This week, two publishing deals made big news, each for very different reasons.
Early this week, in an interview with Joe Konrath, Barry Eisler revealed he’d declined a six-figure deal from a major publisher. Instead, he will publish his books independently, on Kindle.
On the other end of the spectrum, Amanda Hocking scored a seven-figure deal with Saint Martin’s Press. Hocking made a well-recognized name for herself by publishing low-priced Kindle-exclusive novellas and novels. Recently, she’s mostly known for having sold more than one hundred thousand books in January, which isn’t surprising given that she published eleven books since, like, April of last year.
I’m sure many of them were in a trunk somewhere, and she didn’t write them all in eight months.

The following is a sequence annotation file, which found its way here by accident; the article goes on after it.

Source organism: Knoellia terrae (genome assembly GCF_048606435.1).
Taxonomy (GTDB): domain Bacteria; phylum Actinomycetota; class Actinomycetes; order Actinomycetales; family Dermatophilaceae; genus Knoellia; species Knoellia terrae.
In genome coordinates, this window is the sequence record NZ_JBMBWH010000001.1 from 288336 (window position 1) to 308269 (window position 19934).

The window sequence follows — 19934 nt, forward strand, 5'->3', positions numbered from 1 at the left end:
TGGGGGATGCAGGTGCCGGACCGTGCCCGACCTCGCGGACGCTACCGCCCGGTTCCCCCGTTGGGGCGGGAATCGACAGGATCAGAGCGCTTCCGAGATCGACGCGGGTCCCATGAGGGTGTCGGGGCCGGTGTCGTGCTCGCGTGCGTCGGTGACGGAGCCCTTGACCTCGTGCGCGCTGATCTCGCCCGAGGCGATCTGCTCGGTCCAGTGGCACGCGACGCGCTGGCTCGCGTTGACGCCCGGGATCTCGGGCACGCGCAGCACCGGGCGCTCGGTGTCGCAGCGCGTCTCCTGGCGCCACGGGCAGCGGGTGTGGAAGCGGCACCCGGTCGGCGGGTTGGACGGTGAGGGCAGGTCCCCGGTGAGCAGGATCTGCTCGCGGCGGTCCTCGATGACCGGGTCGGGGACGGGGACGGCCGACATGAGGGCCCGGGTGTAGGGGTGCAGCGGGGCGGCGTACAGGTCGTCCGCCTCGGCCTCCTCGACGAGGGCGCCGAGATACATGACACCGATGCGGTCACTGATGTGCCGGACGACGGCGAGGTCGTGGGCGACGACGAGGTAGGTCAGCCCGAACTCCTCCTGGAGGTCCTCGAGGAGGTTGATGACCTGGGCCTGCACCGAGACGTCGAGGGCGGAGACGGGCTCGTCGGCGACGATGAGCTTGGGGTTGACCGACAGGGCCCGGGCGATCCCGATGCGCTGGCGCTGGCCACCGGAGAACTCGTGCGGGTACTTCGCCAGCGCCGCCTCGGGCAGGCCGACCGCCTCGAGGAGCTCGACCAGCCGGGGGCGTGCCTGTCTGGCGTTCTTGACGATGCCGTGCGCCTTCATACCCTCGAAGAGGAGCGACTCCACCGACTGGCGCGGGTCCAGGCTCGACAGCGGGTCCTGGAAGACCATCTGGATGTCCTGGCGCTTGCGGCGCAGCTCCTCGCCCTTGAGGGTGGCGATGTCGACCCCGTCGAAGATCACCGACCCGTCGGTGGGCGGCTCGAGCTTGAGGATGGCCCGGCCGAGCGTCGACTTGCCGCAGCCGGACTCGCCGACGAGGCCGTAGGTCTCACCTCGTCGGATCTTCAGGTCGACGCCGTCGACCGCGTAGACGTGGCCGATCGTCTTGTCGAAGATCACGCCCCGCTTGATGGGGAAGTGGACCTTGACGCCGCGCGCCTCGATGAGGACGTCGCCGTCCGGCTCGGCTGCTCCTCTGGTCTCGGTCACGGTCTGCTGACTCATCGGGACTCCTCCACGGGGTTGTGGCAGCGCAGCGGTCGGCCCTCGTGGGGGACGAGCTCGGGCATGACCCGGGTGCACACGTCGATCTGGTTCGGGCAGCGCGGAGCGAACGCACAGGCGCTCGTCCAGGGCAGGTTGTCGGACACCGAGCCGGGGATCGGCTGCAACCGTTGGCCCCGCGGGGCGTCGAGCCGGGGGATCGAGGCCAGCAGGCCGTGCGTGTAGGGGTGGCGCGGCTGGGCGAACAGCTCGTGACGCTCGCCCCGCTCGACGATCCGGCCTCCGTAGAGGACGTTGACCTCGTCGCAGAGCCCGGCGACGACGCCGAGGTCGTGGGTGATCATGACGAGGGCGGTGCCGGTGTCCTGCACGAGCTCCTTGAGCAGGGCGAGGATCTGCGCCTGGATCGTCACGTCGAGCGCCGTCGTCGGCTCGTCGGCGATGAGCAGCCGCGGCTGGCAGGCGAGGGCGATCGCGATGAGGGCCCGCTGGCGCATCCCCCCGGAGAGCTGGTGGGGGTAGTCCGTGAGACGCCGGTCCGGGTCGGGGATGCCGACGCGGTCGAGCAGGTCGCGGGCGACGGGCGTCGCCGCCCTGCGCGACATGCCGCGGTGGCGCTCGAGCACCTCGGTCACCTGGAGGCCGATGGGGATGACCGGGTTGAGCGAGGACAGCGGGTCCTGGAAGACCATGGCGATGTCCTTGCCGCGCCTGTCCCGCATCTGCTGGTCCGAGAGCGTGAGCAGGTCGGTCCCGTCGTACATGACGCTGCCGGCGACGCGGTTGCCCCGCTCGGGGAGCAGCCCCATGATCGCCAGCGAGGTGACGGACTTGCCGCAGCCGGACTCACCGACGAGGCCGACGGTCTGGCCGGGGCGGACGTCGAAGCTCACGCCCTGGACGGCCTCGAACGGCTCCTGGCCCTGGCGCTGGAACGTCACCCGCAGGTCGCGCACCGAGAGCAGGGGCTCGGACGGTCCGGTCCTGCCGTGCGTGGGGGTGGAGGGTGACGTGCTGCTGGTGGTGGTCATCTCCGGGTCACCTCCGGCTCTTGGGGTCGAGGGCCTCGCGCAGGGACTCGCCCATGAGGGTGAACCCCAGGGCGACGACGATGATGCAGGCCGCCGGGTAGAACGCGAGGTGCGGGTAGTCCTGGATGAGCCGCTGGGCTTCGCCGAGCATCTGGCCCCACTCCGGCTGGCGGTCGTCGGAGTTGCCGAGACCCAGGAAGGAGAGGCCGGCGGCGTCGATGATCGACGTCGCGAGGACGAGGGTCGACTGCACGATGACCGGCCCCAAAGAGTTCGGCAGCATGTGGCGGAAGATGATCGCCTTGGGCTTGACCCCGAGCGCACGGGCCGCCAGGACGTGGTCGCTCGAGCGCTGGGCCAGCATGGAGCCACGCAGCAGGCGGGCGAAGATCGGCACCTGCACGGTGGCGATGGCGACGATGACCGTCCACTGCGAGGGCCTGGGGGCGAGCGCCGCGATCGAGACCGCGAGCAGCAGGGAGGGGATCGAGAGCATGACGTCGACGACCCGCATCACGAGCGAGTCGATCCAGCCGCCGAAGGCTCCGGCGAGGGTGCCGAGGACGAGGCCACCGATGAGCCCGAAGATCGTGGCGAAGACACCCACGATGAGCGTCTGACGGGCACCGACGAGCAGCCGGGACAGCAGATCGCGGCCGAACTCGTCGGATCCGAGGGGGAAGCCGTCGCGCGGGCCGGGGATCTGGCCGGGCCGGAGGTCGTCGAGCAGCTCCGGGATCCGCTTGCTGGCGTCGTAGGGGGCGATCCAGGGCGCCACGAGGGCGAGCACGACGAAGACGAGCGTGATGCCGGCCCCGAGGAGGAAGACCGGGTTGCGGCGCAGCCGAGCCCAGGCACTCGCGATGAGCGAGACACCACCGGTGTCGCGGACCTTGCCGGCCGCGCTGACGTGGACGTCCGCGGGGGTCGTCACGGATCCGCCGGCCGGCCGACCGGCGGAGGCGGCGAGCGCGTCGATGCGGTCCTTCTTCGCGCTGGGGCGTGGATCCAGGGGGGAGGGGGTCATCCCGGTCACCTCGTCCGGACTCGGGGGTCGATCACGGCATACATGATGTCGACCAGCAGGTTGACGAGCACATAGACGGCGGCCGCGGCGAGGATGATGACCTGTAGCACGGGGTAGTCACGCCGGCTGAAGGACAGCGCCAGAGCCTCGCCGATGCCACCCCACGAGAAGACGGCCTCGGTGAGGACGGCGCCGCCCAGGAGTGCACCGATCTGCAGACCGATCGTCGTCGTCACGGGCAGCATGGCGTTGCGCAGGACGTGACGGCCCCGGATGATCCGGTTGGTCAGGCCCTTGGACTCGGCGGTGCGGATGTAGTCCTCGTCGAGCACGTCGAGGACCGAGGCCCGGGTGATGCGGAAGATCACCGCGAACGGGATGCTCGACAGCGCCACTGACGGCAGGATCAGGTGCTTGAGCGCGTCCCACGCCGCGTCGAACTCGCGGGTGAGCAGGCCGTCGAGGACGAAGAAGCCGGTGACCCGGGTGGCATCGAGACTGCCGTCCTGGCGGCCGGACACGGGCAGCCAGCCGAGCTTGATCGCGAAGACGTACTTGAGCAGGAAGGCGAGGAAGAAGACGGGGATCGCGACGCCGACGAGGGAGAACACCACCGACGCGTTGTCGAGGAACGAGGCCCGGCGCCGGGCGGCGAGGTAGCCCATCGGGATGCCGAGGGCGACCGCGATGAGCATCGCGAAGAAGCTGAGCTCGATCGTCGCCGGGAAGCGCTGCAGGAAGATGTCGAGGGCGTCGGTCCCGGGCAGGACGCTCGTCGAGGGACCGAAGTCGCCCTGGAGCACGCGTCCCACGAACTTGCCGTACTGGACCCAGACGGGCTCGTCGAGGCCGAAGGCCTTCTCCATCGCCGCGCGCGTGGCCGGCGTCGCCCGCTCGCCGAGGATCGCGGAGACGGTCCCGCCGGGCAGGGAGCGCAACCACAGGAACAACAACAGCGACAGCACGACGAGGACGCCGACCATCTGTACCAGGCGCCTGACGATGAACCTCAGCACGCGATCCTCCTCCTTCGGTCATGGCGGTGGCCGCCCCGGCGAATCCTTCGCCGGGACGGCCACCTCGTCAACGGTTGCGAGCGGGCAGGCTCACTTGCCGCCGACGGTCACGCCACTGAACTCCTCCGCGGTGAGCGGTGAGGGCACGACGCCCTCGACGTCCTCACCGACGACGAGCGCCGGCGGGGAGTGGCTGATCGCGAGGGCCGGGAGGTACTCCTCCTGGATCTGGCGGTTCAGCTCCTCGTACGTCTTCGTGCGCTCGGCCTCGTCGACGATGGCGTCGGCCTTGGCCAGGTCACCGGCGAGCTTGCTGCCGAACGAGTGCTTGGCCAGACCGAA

Actually, considering their quality, I’m not sure of that.
This particular pair of writers has created a total binary in terms of discussion with regard to so-called “self-publishing.” It’s an easy black and white to paint.
Completing the MBA homework I needed those laddering interviews for made me think a lot about attention. How we get it and to whom we give it, and why. Every once in a while, I’ll make disparaging comments about some author or other–usually Stephenie Meyer or Sarah Palin. Lately, James Franco.
I make those remarks, of course, because I’m jealous. It’s the frustration of a still-emerging writer scared shitless of never making it, for whatever ‘it’ means. The fear of a newb that all the fancy education and writing learning and multiple novels will never get the attention I’ve always thought they deserve.
And of course they don’t. Because nothing really deserves attention. Attention has to be earned.
Which, I think, is where a lot of the frustration with Meyer and Palin and Franco comes in. As a writer, I don’t get the fascination, the quality people find, but maybe I’m approaching it with the wrong idea. Do Meyer’s and Palin’s readers go to those women’s books seeking depth of thought and lucidity of prose?